2012 Fiat

$20,000 manual
27 city / 32 hwy
1.4L, 4-cyl, 101 hp

Cuter than your best friend’s puppy or Justin Bieber, legitimately retro without going over the top, and absolutely Italian. Pint-sized, but safe, and it drives like a real car.

By Matt Stone


As a brand, Fiat returned to the US market in mid-2011 with the heritage-inspired 500. The original Fiat 500 was built from 1957 – 1975; think of it as Italy’s VW Beetle. Like the Bug, the original 500 was more than cheap transportation; it became a fashion piece, and the legend and lore surrounding it are extensive. Fiat repackaged and reinvented the car, bringing it back to market in Europe in 2007; with Fiat taking over partial ownership and management of Chrysler, it was only natural that the Fiat 500 would come here. And now it’s available in a groovy convertible (The “C” in 500C stands for Cabriolet, nee Convertible).


The interior is one of the Fiat 500’s great charms. It’s retro looking, but not antiquated in operation. The instruments are clear, and easy to read. Some of the dash and door panels are color keyed to match the exterior paint. If you’re tired of drowning in a sea of black plastic, as with so many of today’s small cars, you’ll appreciate the 500s contrasting finishes, and splashes of chrome and color inside. Cloth seats are standard, but our “Lounge” model 500C was equipped with the optional Luxury Leather Package; supple yet sturdy heated leather seats are supportive and comfortable. Ready to tan? Press the button just above the rear view mirror, and the richly finished cloth roof rolls all the way back (or just part way if you wish) to reveal sun or stars. It’s not a convertible in the purest sense, but more like a giant sunroof. This means there are doorframes that wrap around the side window glass, and there’s a few inches of roof structure left on either side, which increases rollover safety and shores up the chassis to prevent body wiggle over rough roads and railroad tracks, sometimes a problem in fully open convertibles. A little air dam at the front edge of the roof flips up to minimize wind buffeting. The top is drum tight, quiet when closed, and watertight as well. Most of the advantage of a full convertible, with none of the downside.


Not family friendly, really. Rear seat passengers need to be compact, with short legs, and friendly with each other. Best to think of the rear seats as an upholstered package shelf. The trunk will hold your overnight bag, little black dress, bottle of champagne, and not a lot more — but what else do you really need, right?


The Fiat 500 is as safe as any car its size can be. There are plenty of airbags, plus antilock brakes, sticky all-season tires, and stability/traction control system to keep you on the straight and narrow.


The Fiat 500 is a relatively gizmo free car, but all the basics are covered. The standard Bose audio system in our Lounge level test car sounded great, with clear strong highs and mid range, plus rich bass. And it’s got enough power so you can hear your tunes, top open or closed. It plays AM, FM, CDs and MP3s, plus Sirius XM satellite radio with the first year’s subscription included free. There’s also an Auxiliary Audio Input jack for your iGoodie of choice, but no nav system, so plan on bringing along your own Garmin or Tom-Tom.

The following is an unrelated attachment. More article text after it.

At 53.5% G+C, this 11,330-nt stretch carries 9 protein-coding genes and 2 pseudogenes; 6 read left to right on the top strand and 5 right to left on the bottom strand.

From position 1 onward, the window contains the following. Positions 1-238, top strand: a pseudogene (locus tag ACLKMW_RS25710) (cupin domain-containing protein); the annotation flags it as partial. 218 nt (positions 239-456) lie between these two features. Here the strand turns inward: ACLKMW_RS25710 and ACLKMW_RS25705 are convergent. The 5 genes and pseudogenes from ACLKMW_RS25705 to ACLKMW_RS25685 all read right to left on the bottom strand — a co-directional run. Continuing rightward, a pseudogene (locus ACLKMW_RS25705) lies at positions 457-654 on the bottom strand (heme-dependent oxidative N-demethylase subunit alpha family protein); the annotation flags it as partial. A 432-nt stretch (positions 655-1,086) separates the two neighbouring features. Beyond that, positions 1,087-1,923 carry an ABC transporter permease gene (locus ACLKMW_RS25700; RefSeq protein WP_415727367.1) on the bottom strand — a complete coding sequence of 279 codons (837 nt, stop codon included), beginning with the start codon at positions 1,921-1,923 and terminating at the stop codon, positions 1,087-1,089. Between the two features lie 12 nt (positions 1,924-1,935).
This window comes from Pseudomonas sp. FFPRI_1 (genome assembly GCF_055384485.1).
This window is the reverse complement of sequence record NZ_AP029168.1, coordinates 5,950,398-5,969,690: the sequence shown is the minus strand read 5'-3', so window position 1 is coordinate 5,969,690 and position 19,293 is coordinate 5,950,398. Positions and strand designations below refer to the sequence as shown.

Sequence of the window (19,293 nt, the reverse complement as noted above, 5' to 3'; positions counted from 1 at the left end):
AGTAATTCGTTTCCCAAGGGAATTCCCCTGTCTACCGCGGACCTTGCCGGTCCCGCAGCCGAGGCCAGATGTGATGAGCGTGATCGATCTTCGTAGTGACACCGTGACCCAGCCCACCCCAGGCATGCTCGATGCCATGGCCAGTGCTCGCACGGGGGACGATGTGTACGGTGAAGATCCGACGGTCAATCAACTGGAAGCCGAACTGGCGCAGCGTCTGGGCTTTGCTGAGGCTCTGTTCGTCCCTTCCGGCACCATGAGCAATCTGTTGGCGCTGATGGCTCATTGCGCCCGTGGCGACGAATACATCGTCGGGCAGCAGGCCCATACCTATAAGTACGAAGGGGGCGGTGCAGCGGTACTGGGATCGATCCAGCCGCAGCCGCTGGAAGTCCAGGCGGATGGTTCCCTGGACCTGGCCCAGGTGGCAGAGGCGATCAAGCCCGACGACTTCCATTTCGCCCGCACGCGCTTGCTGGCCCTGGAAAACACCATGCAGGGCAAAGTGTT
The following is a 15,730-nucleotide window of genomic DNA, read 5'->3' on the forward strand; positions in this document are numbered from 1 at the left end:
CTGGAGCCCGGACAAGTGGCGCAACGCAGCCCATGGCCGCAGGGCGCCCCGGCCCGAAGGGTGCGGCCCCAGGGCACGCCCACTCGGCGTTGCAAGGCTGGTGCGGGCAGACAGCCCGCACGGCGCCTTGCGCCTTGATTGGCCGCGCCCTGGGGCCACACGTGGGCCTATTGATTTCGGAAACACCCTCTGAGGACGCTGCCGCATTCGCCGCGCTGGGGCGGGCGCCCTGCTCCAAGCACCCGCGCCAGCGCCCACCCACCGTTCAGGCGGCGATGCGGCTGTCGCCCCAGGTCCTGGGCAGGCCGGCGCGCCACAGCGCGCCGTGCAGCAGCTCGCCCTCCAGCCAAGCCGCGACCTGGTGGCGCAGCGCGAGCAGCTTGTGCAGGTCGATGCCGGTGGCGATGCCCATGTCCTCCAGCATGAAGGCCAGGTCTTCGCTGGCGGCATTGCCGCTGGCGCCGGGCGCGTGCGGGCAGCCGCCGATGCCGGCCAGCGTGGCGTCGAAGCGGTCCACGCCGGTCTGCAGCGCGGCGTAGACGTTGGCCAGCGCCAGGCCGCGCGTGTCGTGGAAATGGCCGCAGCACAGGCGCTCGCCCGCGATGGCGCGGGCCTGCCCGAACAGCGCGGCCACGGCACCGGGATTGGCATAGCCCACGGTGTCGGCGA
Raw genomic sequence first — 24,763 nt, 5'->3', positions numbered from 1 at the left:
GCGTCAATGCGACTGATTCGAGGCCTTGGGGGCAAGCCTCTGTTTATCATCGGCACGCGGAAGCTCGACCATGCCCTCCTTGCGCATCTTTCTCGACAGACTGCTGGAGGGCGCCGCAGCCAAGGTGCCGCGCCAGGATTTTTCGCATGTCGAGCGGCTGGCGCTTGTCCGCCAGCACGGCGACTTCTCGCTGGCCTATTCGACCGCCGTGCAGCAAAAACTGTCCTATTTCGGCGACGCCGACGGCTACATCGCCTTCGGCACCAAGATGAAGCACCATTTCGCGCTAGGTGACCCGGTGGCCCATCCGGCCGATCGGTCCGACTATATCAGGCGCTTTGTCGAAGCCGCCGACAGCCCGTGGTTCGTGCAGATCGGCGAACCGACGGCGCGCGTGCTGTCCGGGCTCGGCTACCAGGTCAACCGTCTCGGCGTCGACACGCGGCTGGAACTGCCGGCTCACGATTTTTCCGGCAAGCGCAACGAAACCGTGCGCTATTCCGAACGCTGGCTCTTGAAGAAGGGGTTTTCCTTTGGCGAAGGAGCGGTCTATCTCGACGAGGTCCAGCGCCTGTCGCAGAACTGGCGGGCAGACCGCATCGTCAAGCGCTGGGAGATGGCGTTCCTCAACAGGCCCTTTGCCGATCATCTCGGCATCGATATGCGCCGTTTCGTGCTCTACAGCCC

Pricing and Trim Levels

The base Pop version 500C starts at $20,000 including destination fee. Most of the important things are there, such as power windows, brakes, steering, air conditioning and all the safety stuff. The only engine is a 101-horsepower 1.4-liter four cylinder; a 5-speed manual trans is standard. Step up to the more richly trimmed and better-equipped Lounge, and you get the automatic trans and Bose audio system standard; that one starts at $24,000 including destination. Our tester tabbed an extra $1,250 for the leather package and $300 more for snazzy aluminum wheels, rounding out to $25,550 loaded, as tested.

Final Thoughts

The 500 (call it a cinquecento, pronounced “chink-way-chento” if you want to impress your friends with a spritz of Italian) is giggly fun to drive. The controls are light and easy, and the car handles and hugs the road reliably. The ride quality is pleasant too, with little road rumble or windnoise. Fast? Not hardly, what do you expect from 101 horsepower? It’s enough for on ramps and to be safe on the highway, but thrilling? No. Remember – speed costs money; how fast do you want to go? Mileage isn’t bad with EPA ratings of 27 city, 32 highway, and 29 combined, which is about what we averaged over several thousand miles of driving our test car. It would be 10% or so better in a Pop model with a manual transmission.

Looks and a cuddly nature that’ll make your lower lip quiver a little. Cool beyond words, has miles of style, is fun to drive, and with a terribly clever roof design.

Appears well made and well finished. Not just another bright red Mini Cooper like your girlfriend has.

A little shy on power. Expensive if you check every option box. Needs to be thought of as a two-seater. The view out from the rear view mirror is partially obscured when the top is all the way down – no biggie, just check your blindspot, and use the side mirrors carefully.


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One Response to “Fiat 500”

  1. Jarrod R. says:

    Yeah, the wind buffeting is high on this teeny roadster. Can I mount something like the Backblade windscreen behind the front seats to avoid this? Cos I had it on my earlier cabrio, and it kept my cabin quiet and cozy with no buffeting or turbulence.

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